And, finally, not for the first – and certainly not for the last – time, if a problem happens, don’t ignore it.  “This cycle of repeatedly reacting to crises only after they have developed into crises, and sometimes only after unwelcome publicity, is a perilous approach to adopt for any organisation, but it is completely hopeless for a place of work.”

As for the House of Commons, if it really is serious about changing its culture, it needs to realise – as others have – that this is the work of years, not weeks or months, and is a task which is never finished.

 

Photo by Gabriel Matula on Unsplash

What Whistleblowers Really Want

June 21 2018

”The real scandal is not that no-one knows.  It’s that everyone knows.”

Not said, as you might imagine, about the events at Gosport War Memorial Hospital but about the childrens heart unit at the Bristol Royal Infirmary 30 years ago.  And yet, as applicable today as then, despite all the lessons learned (or not) over the years.

There are many aspects of this which will be wearily familiar to those involved in previous NHS scandals (Morecambe Bay, Stafford) and those in other sectors:-

– warnings or concerns raised by junior staff were ignored or hidden away

– senior staff and colleagues were aware but turned a blind eye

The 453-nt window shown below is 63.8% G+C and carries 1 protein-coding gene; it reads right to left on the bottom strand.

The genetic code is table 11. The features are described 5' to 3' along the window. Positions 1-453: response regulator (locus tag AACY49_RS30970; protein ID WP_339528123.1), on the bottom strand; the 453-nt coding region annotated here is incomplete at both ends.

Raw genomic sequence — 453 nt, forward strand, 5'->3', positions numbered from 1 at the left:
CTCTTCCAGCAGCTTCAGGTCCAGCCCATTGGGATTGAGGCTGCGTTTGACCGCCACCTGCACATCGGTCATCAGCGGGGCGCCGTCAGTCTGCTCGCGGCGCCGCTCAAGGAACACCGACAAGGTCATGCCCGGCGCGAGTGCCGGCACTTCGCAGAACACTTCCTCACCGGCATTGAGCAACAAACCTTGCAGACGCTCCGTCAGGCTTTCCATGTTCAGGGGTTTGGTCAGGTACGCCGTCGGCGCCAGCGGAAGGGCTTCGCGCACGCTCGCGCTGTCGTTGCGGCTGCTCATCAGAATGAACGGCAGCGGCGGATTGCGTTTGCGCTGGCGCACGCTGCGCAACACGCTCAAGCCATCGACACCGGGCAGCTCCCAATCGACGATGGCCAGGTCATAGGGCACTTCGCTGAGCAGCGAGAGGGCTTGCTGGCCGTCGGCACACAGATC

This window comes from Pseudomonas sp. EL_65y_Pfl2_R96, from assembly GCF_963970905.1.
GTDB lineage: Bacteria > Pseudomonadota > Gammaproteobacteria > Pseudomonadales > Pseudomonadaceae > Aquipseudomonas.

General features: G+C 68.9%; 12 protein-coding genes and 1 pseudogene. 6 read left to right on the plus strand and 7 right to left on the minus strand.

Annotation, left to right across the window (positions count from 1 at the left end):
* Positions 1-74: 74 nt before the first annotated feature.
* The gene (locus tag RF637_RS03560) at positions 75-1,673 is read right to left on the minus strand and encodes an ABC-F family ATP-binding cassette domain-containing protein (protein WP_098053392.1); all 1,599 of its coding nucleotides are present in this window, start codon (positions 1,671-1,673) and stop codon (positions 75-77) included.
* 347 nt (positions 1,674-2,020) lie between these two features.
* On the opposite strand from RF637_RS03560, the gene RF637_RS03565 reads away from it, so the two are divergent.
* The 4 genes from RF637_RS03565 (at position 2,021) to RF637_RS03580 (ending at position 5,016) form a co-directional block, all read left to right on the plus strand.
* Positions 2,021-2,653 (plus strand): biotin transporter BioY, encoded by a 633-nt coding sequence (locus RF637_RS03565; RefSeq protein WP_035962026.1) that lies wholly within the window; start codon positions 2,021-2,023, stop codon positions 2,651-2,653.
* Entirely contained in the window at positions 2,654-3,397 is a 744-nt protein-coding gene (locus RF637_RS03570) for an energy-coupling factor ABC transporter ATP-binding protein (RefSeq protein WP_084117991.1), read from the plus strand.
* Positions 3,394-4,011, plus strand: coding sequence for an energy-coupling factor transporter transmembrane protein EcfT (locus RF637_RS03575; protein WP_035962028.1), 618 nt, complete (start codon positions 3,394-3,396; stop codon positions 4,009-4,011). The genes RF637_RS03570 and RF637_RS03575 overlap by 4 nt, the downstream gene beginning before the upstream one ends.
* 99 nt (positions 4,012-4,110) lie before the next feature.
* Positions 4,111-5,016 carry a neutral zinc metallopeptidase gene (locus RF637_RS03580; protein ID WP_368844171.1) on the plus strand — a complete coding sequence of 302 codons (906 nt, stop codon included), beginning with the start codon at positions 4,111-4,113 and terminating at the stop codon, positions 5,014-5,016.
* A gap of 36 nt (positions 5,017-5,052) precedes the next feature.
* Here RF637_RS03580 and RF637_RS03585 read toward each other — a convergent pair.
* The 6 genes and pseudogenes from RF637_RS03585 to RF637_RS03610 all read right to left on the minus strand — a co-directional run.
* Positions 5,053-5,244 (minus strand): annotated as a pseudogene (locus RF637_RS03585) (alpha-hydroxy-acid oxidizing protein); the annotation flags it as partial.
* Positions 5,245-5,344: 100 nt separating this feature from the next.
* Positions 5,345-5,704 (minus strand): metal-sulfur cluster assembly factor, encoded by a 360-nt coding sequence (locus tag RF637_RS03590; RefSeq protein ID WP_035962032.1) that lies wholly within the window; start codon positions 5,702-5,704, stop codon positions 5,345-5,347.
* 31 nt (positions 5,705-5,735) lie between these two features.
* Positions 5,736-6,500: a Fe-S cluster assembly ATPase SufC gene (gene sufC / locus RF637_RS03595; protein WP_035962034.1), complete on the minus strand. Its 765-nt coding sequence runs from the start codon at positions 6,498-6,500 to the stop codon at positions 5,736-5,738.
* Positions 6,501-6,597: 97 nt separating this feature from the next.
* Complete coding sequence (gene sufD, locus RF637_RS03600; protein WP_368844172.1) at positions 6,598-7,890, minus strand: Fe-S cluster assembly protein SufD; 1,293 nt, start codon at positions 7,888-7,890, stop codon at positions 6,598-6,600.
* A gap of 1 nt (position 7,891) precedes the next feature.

– complainants, both internal and external, were treated as troublemakers

– a tendency to close ranks against those raising concerns

– missed opportunities: all too many moments when something could have been said, should have been said but was left unsaid

– retaliation (or threats of it) against staff.  They were warned that if people continued to speak out, it could undermine the good work being done.  Some staff highlighting concerns faced “a certain amount of ostracisation

– a culture of deference: both to senior staff and to the institution

– viewing the protection of the institution’s perceived reputation as more important than dealing with its failings.

Sound familiar?  The fact that an institution consistently admired by the public could develop a culture quite as bad and – in its effects on people – worse than in less admired sectors (such as banking or the press) shows how widespread these problems are.  Unsurprising really.  Most people are not heroes and find it easier to take their cues from those around them.